President Xi Jinping took 30 billion pounds (US$46 billion) in deals and investments to Britain during his state visit.
The outpouring of money is not surprising, as China is fighting overcapacity.
Chinese funds need a way out, but the truth is that only Beijing and the Communist Party’s princelings can channel money overseas.
Others, even Hong Kong tycoon Li Ka-shing, are not allowed to do so.
Is there any logic behind this?
When everything must serve a political purpose, we have reason to doubt the economic data from mainland authorities.
Surely, statisticians are expected to play with the figures so as to shore up confidence.
Also, not a few analysts at multinational institutions are eager to embellish these edited figures.
One example is Goldman Sachs, which said in a recent report that China’s economic transformation has worked well.
It pointed out that although the country used 4-5 percent less steel and cement year on year for construction during the past 12 months, gasoline consumption soared 19.1 percent in the same period.
The report said this is a sign the Chinese economy is now propelled by the private sector, vibrant consumption of expensive and durable products in particular, and has become less reliant on export and investment.
Now, notions like this need a reality check.
Official data shows the country’s average annual increase in crude oil imports was 4 percent between 2010 and 2013, while average annual growth in domestic oil production has been less than 1 percent since 2010.
These figures do not appear to be consistent with a 19.1 percent surge in gasoline consumption.
In addition, car production in China slumped 23 percent in the 12 months to August 31.
Goldman Sachs may need to pander to Beijing’s desire to gloss over the slowdown in the economy’s growth, and the bank may also need to sell its related products with a rosy forecast.
When some analysts choose to remain unswervingly upbeat about the prospects for the economy, investors should maintain a sober mind of their own.
Then, exactly how important is the role of consumption?
In past decades, the share of gross national consumption (the sum of private spending and government spending) in China’s gross domestic product declined steadily from more than 70 percent in the 1970s to 50 percent in 2007.
Last year’s figure was 51.2 percent.
Private consumption has remained at around 37 percent of GDP since 2007.
The bleakest forecast for China’s GDP growth is 4.5 percent from British consulting firm Capital Economics.
Nomura Securities’ figure is around 5 percent.
Numerous pieces of official data have led to skepticism about Beijing’s announcement that economic growth in the first three quarters of the year was 6.9 percent.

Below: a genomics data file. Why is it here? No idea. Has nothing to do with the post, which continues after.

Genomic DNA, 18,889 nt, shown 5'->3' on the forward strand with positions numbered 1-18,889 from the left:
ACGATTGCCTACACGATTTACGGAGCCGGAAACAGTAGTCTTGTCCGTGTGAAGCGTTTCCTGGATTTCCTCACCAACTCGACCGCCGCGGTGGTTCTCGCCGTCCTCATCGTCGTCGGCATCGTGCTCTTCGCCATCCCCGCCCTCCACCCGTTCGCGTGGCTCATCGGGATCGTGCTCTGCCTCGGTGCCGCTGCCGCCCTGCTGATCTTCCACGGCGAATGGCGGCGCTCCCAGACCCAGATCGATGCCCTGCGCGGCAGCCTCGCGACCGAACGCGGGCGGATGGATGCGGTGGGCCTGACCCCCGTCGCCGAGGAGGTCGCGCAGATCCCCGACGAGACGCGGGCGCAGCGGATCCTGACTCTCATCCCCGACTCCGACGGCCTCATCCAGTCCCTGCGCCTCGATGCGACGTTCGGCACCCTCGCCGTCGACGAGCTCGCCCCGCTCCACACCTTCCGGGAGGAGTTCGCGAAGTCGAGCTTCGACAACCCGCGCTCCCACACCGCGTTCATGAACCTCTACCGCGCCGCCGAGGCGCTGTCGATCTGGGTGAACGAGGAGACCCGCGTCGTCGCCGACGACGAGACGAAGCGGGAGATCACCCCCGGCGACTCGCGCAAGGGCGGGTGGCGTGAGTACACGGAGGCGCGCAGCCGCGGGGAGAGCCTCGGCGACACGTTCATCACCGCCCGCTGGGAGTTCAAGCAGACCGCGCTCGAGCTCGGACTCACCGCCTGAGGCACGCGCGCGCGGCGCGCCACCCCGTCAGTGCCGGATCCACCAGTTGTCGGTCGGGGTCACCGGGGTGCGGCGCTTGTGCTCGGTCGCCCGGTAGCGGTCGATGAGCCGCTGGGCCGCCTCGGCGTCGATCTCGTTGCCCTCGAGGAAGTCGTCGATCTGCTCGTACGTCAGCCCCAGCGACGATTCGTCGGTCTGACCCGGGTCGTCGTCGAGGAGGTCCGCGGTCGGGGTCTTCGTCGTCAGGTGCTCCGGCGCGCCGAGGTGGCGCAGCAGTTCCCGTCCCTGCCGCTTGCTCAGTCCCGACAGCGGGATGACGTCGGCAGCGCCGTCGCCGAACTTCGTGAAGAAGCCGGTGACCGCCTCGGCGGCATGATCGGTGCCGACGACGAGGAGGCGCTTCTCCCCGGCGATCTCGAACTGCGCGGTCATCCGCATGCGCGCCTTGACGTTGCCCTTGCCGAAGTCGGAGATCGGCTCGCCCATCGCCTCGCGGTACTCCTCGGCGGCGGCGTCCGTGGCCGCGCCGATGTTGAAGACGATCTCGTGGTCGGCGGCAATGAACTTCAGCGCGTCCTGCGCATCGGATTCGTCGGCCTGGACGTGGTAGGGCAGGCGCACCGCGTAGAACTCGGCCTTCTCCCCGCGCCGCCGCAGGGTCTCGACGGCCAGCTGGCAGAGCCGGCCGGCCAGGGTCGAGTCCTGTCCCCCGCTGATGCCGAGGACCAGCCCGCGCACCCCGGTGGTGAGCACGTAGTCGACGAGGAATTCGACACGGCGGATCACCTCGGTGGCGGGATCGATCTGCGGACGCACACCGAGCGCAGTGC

China’s unemployment rate, based only on the number of registered jobless residents nationwide, has been at around 4 percent since 2007, and even the turbulent years of the financial tsunami failed to push up the figure.
In the second half, growth in electricity generation in China has largely stalled.
Previously, growth was as high as 30 percent month on month, but it slipped into negative territory in July and September.
There is a strong correlation between power output and that of the economy, and there’s no reason that GDP growth can maintain its momentum amid dwindling power generation.
The 6.9 percent growth rate is, indeed, measured in real terms, so it is calculated by dividing nominal GDP growth by the rate of inflation.
In normal circumstances, nominal GDP growth is higher than real GDP growth, unless the economy is stuck in deflation.
And this is exactly the situation in China, where nominal GDP growth was 6.2 percent.
The last time the country experienced deflation was in 2008-09.
Deflation is bad news for debtors.
Sinosteel Corp., for instance, just extended the date when investors can start redeeming its bonds and also deferred interest payments, citing liquidity problems.
How Beijing is trying to buoy up its economy is nothing new, either: more investment and further monetary easing.
When banks are mandated to pump liquidity into the economy, lax lending standards and credit quality become a real concern.
What is noteworthy is that since the stock market meltdown, hot money — some funded by margin financing, has been flowing into the bond market, pushing down the yield of popular corporate bonds to levels even lower than those of bonds issued by state-owned lenders.
This bond market bubble might be the next to burst.
The Chinese economy’s nascent downturn, nothing unique on its own, falls within the scope of modern economics.
Representative studies include an insightful essay, “The Japan syndrome comes to China“, by Columbia University’s Jeffrey Sachs, and papers by Michael Pettis, professor at Peking University’s Guanghua School of Management, on global imbalances and their impact on China.
This article appeared in the Hong Kong Economic Journal on Oct. 22.
Translation by Frank Chen
[Chinese version 中文版]
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